the guns and the want of ammunition. I sent despatches frequently, but could get no answer from the operator in Louisville to the call of the operator at this point, during the afternoon of the twenty-fifth, until too late to effect any thing by trains from Louisville. I also telegraphed that it was Morgan's design to attack the tunnel and the works beyond. At nine o'clock P. M., the twenty-fifth, scouts brought the information that one hundred of the enemy were crossing the river at Burnt Bridge Ford. This was confirmed during the night by reports that the whole force was crossing and moving in the direction of Hammondsville. I immediately ordered Captain Dickey, of the Second Michigan, to proceed to Bacon Creek stockade, reporting to my headquarters by courier at nine and ten A. M., and oftener if necessary, and also ordered the Twelfth Kentucky cavalry, Colonel Shanks, toward Hammondsville, to report often by courier. Soon after arriving at Bacon Creek and arranging his pickets, Capt. Dickey was attacked by the advance of Morgan, and flanked by a large force. Captain Dickey having less than eighty men for duty, on account of the exertions of the twenty-third and twenty-fourth, was compelled to fill back on Munfordville, fighting his way. Learning this by courier, I shifted Colonel Shanks, with the exception of two companies, from the Greensburgh road to cover the retreat of the Second Michigan by attacking the enemy, and, gradually falling back on Munfordville, to draw him in and give play for the skirmishers; the Twenty-fifth Michigan infantry, Colonel Moore, on the right, Lieutenant-Colonel Carey, Thirty-first Indiana, in the centre, with the convalescent battalion and Major Hobson commanding Fifteenth Kentucky on the left. The officers and men of these commands acted with great promptness and ease while performing the various evolutions, but the wary foe would not engage them. A few shots were fired by the Twelfth Kentucky cavalry, when the enemy fell back to Bacon Creek. During this skirmish our loss was twenty-one men and two officers taken prisoner. Loss of the enemy not known. During the night of the twenty-sixth, believing that Morgan would make an attack on this place from the other side of the river, I made arrangements for ferrying from the south side the only two field-pieces under Lieutenant Hale, Fifth Michigan battery; also, to bring over ammunition by way of the bridge on a hand-car. I kept the Twelfth Kentucky cavalry in line of battle between Bacon Creek and Munfordville until after dark on the twenty-sixth, and, believing that if an attack was made in the morning, the depot would be burned, I doubled my line of pickets, and removed the stores within the fortifications. The gallant hero of inferior numbers did not attack me on the morning of the twenty-seventh, and I was forced to be content with reenforcing Col. Harlan with the Thirteenth Kentucky infantry, and nine companies of the Twelfth Kentucky cavalry at the urgent request of Col. Shanks, whose services he will of course mention in his report in a proper manner. The troops were all in readiness for the reception of Morgan. The brass guns, (six-pounders,) under command of Capt. Demarest, Twenty-fifth Michigan infantry, manned by infantry, were placed in positions commanding Bacon Creek and Greensburgh roads and the two siege-guns being in the fortifications near the bridge, under special charge of Captain Stacey, Inspector-General of the Fifteenth division, whose perseverance in overcoming the difficulties of mounting the guns, without the proper equipment, deserves the highest praise. The officers and men of my command, during these movements, bore themselves with the most soldierly behavior. I cannot speak too highly of the cavalry commands of Colonel Gray, Colonel Shanks, Captain Dickey, and Captain Twyman, for the valuable services they rendered constantly. Flegle's sharp-shooters were promptly at their post, ready at any time to do their duty as becomes their commands, as also the One Hundred and Seventh Illinois, Lieut.-Col. McCowas. The Twenty-seventh Kentucky, Lieut.-Col. J. H. Ward, also rendered efficient service south of the river — not forgetting to bring to your notice Lieut. Hales, sixth section battery Fifth Michigan, and Capt. Hall, commanding battery Thirty-third Kentucky. I was materially assisted in my duties of the disposition and movements of my command by J. S. Butler, A. A. A. G., and Captain Stacey, of (Gen. Gilbert's staff; also by the energy and efficiency of volunteer aids Lieut. Smith, Thirteenth Kentucky, and Lieut. Dawson, Thirty-third Kentucky; also Post Quartermaster and Lieutenant Cummings. Very respectfully, your ob't serv't,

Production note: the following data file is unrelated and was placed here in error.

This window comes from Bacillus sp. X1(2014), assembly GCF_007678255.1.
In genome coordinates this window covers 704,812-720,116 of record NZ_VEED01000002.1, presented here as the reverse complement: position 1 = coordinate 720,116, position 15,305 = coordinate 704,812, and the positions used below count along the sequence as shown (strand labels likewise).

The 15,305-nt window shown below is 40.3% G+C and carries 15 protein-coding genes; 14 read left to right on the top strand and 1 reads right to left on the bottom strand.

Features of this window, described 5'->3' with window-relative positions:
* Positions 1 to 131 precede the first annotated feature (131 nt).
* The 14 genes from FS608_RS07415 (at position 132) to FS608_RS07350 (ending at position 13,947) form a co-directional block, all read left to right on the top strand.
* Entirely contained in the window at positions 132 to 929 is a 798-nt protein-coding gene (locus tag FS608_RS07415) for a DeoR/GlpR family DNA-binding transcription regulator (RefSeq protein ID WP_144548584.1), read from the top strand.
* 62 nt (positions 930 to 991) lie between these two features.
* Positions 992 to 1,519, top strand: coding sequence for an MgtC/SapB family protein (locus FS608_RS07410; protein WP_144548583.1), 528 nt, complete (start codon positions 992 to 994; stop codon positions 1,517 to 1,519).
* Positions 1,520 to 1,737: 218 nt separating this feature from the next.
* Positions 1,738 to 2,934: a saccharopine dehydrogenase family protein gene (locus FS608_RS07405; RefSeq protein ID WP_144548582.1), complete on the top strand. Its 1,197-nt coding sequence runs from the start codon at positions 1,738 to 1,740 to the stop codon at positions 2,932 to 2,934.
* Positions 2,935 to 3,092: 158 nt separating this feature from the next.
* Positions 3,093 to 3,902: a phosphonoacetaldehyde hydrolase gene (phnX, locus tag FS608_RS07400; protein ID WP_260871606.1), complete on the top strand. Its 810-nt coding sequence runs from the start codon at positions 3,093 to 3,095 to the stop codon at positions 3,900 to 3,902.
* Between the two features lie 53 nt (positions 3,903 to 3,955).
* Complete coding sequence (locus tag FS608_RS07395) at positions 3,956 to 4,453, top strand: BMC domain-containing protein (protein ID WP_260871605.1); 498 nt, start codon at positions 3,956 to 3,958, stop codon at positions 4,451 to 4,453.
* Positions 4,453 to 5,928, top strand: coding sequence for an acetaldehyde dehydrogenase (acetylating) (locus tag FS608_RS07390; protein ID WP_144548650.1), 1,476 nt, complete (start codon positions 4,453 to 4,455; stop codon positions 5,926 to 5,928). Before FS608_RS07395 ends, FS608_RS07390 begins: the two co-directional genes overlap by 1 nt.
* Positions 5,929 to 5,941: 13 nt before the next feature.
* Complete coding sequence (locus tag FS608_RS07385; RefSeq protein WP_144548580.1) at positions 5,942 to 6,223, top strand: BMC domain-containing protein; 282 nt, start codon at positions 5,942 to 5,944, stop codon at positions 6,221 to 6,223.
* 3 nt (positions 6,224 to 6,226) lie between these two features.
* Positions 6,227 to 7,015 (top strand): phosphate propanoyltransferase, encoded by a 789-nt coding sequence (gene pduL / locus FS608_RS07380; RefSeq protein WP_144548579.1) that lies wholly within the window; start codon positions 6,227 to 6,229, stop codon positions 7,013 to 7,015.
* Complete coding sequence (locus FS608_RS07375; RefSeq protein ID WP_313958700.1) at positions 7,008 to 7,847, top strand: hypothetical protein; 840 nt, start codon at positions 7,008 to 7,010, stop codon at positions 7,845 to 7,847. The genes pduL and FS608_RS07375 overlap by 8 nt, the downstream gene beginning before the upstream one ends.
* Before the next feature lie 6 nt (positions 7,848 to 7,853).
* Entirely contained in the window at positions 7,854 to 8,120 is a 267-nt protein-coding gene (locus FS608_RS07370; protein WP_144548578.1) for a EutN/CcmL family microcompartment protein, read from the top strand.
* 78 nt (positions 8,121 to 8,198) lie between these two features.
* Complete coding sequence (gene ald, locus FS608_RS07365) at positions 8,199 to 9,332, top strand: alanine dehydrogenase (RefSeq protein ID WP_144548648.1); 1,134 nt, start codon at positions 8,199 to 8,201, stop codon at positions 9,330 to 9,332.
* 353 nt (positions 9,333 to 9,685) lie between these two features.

Louisville Journal account.
Elizabethtown, Ky., Dec. 31, 1862.gentlemen: You will doubtless have, in a few days, an official report of the battles and defeats of our little force at this place by Morgan's cavalry on Saturday, the twenty-seventh instant. The Ninety-first Illinois regiment, under Col. Day, arrived here on the tenth instant, and was divided into companies and placed at different points on the railroad, leaving only one company here under Captain Fosha. Colonel Day left here on furlough some two weeks since, and the command devolved on Lieutenant-Colonel Smith, a gallant man and perfect gentleman. He established his Headquarters near the depot, and remained there with Major Day until early last week, when he was removed by General Gilbert to the lower trestle. Col. Day, Lieut.-Col. Smith, Major Day, and staff-officers endeared themselves to the citizens of this town by their gentlemanly deportment; and it is due to Capt. Fosha and his company to say, that we were never visited by a better behaved set of men. There was not a solitary complaint of any outrage or depredations committed by them, even to the burning of a fence-rail, or